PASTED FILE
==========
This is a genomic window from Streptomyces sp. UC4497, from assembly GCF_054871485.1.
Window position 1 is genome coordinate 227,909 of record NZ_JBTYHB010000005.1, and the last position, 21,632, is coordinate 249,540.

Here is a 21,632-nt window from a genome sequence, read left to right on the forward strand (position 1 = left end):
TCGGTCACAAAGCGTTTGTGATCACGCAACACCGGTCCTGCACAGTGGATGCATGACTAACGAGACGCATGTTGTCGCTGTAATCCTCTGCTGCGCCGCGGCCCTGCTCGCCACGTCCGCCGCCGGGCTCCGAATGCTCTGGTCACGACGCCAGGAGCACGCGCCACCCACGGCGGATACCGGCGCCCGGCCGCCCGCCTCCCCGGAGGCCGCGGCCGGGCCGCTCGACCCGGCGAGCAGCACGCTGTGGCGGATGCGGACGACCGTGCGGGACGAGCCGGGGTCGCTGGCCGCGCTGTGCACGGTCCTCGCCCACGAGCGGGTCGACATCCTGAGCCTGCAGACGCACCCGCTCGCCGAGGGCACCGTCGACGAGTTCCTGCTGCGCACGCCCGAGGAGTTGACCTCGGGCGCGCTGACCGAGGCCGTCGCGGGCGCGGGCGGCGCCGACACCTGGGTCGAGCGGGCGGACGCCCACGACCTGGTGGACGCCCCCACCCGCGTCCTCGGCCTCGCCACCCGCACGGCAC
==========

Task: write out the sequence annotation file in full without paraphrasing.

This is a genomic window from Streptomyces sp. UC4497, from assembly GCF_054871485.1.
Window position 1 is genome coordinate 227,909 of record NZ_JBTYHB010000005.1, and the last position, 21,632, is coordinate 249,540.

Here is a 21,632-nt window from a genome sequence, read left to right on the forward strand (position 1 = left end):
TCGGTCACAAAGCGTTTGTGATCACGCAACACCGGTCCTGCACAGTGGATGCATGACTAACGAGACGCATGTTGTCGCTGTAATCCTCTGCTGCGCCGCGGCCCTGCTCGCCACGTCCGCCGCCGGGCTCCGAATGCTCTGGTCACGACGCCAGGAGCACGCGCCACCCACGGCGGATACCGGCGCCCGGCCGCCCGCCTCCCCGGAGGCCGCGGCCGGGCCGCTCGACCCGGCGAGCAGCACGCTGTGGCGGATGCGGACGACCGTGCGGGACGAGCCGGGGTCGCTGGCCGCGCTGTGCACGGTCCTCGCCCACGAGCGGGTCGACATCCTGAGCCTGCAGACGCACCCGCTCGCCGAGGGCACCGTCGACGAGTTCCTGCTGCGCACGCCCGAGGAGTTGACCTCGGGCGCGCTGACCGAGGCCGTCGCGGGCGCGGGCGGCGCCGACACCTGGGTCGAGCGGGCGGACGCCCACGACCTGGTGGACGCCCCCACCCGCGTCCTCGGCCTCGCCACCCGCACGGCAC